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Epigenetics, or the art of influencing your genetics

All forms of life are based on both genetic and epigenetic information. Find out how to influence your genes positively with the help of epigenetics.
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Epigenetics, or the art of influencing your genetics

Looking back

Although Aristotle mentioned epigenesis in ancient times, and the English geneticist Conrad Waddington mentioned epigenetics in 1942, the first scientific publications in this field date back to the 1970s, with increasing importance in the 2000s. The prefix epi in epigenetics means 'around' or 'beyond' in Greek, literally means 'around the genes' or 'beyond the genes'. Thus, for Joël de Rosnay, one of the most eminent specialists in epigenetics, "Epigenetics is certainly one of the most important discoveries of the last twenty years in the field of biology.”

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We are much more than our genes

Beyond genetics, there are changes in gene expression that do not involve genetic mutation or alteration of the genetic code. The organism is still built from its genes, but the activity of these genes can be modulated. Thus, genetically identical cells have a different destiny and can become muscle, bone, skin, brain, blood, fat, neuron, liver, etc., not based on their genes, but based on their environment, the culture medium in which they have divided.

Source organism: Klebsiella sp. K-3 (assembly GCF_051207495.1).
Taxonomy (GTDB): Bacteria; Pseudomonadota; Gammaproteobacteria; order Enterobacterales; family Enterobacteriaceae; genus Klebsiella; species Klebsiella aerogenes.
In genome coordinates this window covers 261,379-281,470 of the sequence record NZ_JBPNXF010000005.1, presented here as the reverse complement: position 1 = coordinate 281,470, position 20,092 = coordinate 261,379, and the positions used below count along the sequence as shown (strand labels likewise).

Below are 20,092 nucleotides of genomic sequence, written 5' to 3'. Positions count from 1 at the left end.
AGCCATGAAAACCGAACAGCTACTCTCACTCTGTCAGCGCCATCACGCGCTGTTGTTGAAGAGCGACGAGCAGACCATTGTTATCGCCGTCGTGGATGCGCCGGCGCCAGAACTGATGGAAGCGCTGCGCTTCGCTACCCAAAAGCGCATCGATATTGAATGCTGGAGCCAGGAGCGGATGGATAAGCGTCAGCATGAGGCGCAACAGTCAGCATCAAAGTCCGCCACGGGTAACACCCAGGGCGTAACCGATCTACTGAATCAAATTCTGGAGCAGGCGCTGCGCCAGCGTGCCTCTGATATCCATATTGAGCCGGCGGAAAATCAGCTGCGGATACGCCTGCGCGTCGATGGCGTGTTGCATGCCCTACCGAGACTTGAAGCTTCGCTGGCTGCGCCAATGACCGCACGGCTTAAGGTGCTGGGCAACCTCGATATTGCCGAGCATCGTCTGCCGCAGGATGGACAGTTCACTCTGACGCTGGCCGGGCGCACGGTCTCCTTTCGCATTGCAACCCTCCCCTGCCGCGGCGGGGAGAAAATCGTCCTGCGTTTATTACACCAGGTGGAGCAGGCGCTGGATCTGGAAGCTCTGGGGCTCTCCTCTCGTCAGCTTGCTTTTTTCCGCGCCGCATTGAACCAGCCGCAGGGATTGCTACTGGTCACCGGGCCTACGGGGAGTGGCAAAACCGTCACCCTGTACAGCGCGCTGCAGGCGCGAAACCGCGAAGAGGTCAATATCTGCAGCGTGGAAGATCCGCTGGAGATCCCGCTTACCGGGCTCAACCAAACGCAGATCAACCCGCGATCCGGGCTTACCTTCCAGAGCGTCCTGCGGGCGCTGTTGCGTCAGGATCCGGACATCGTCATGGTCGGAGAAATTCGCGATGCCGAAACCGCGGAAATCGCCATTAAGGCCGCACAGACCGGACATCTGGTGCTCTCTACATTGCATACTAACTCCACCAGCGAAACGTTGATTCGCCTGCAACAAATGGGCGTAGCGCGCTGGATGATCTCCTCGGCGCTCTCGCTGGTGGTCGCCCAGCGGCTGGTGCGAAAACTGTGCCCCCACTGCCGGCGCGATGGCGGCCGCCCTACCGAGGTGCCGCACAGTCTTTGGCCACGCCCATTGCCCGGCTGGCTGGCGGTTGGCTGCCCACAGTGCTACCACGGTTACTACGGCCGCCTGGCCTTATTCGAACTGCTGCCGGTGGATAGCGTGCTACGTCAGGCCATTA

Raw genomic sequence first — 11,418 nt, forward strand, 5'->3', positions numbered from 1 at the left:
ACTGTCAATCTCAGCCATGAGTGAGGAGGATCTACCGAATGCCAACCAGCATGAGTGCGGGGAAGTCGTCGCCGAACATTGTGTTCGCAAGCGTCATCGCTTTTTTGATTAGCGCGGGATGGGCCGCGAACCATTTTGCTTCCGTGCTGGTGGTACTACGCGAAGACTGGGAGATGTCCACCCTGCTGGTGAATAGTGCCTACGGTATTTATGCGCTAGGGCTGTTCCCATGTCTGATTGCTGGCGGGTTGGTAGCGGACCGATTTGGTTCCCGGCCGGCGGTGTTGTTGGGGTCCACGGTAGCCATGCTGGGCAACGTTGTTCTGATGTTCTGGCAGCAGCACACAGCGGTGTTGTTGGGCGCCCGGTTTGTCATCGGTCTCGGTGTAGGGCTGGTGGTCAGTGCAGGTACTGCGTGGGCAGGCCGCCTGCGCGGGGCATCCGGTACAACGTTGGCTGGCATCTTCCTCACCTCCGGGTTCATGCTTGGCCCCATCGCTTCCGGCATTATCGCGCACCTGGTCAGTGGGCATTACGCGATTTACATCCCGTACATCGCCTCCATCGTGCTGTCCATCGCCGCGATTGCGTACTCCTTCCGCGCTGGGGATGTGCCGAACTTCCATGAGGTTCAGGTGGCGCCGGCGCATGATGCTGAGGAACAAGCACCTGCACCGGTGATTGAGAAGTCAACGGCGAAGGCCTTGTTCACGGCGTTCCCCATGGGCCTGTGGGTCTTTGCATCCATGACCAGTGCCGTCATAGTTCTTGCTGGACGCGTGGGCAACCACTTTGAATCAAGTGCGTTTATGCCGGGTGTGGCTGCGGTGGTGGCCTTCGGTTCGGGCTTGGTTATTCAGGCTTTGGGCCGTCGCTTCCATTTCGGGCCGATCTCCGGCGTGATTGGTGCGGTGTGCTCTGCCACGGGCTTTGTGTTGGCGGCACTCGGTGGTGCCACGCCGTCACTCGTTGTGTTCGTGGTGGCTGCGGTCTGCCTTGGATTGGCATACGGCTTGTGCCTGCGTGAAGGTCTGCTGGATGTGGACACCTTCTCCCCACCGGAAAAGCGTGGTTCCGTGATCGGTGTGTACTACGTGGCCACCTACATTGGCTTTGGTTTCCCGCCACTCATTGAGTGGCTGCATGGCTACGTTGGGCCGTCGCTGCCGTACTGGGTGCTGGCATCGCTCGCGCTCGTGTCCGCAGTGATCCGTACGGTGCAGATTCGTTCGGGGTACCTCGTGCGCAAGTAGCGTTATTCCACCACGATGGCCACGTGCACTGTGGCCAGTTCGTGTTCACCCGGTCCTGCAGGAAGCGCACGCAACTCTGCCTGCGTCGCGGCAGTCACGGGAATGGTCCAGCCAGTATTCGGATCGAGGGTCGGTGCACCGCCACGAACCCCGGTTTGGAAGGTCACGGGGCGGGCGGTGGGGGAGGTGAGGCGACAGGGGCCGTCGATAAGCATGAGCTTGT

It is this epigenome (beyond the genome) that epigenetics studies. It looks at how our genetic heritage can be modified, disrupted, and transformed by a certain number of internal and external factors, and this from the first seconds of our conception until the last seconds of our life. Epigenetics, therefore, partly belies the 'fatality' of genes. Bruce Lipton, biologist and father of the book "The Biology of Belief", explains this very well. According to him, 1% of diseases today are directly linked to genes, and more than 90% of illnesses are due to our lifestyle, stress, to the fact that we live in highly stressful environments. Physiologically, this translates into high cortisol and cytokine secretions, which weaken our immune system.